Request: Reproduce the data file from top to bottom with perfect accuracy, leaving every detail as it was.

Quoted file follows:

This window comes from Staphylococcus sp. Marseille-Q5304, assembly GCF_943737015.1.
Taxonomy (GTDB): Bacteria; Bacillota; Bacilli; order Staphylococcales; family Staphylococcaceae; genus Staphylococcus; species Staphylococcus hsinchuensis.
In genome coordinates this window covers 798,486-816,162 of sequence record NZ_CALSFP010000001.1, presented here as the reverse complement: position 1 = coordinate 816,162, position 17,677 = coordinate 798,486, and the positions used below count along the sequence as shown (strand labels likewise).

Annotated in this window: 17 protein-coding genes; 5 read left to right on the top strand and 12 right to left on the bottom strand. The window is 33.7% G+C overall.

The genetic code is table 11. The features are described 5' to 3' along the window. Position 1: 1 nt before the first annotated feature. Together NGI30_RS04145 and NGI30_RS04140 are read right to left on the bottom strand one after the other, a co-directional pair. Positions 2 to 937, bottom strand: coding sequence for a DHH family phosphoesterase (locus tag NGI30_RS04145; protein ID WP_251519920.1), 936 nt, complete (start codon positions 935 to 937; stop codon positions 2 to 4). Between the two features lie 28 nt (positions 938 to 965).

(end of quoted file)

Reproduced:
This window comes from Staphylococcus sp. Marseille-Q5304, assembly GCF_943737015.1.
Taxonomy (GTDB): Bacteria; Bacillota; Bacilli; order Staphylococcales; family Staphylococcaceae; genus Staphylococcus; species Staphylococcus hsinchuensis.
In genome coordinates this window covers 798,486-816,162 of sequence record NZ_CALSFP010000001.1, presented here as the reverse complement: position 1 = coordinate 816,162, position 17,677 = coordinate 798,486, and the positions used below count along the sequence as shown (strand labels likewise).

Annotated in this window: 17 protein-coding genes; 5 read left to right on the top strand and 12 right to left on the bottom strand. The window is 33.7% G+C overall.

The genetic code is table 11. The features are described 5' to 3' along the window. Position 1: 1 nt before the first annotated feature. Together NGI30_RS04145 and NGI30_RS04140 are read right to left on the bottom strand one after the other, a co-directional pair. Positions 2 to 937, bottom strand: coding sequence for a DHH family phosphoesterase (locus tag NGI30_RS04145; protein ID WP_251519920.1), 936 nt, complete (start codon positions 935 to 937; stop codon positions 2 to 4). Between the two features lie 28 nt (positions 938 to 965).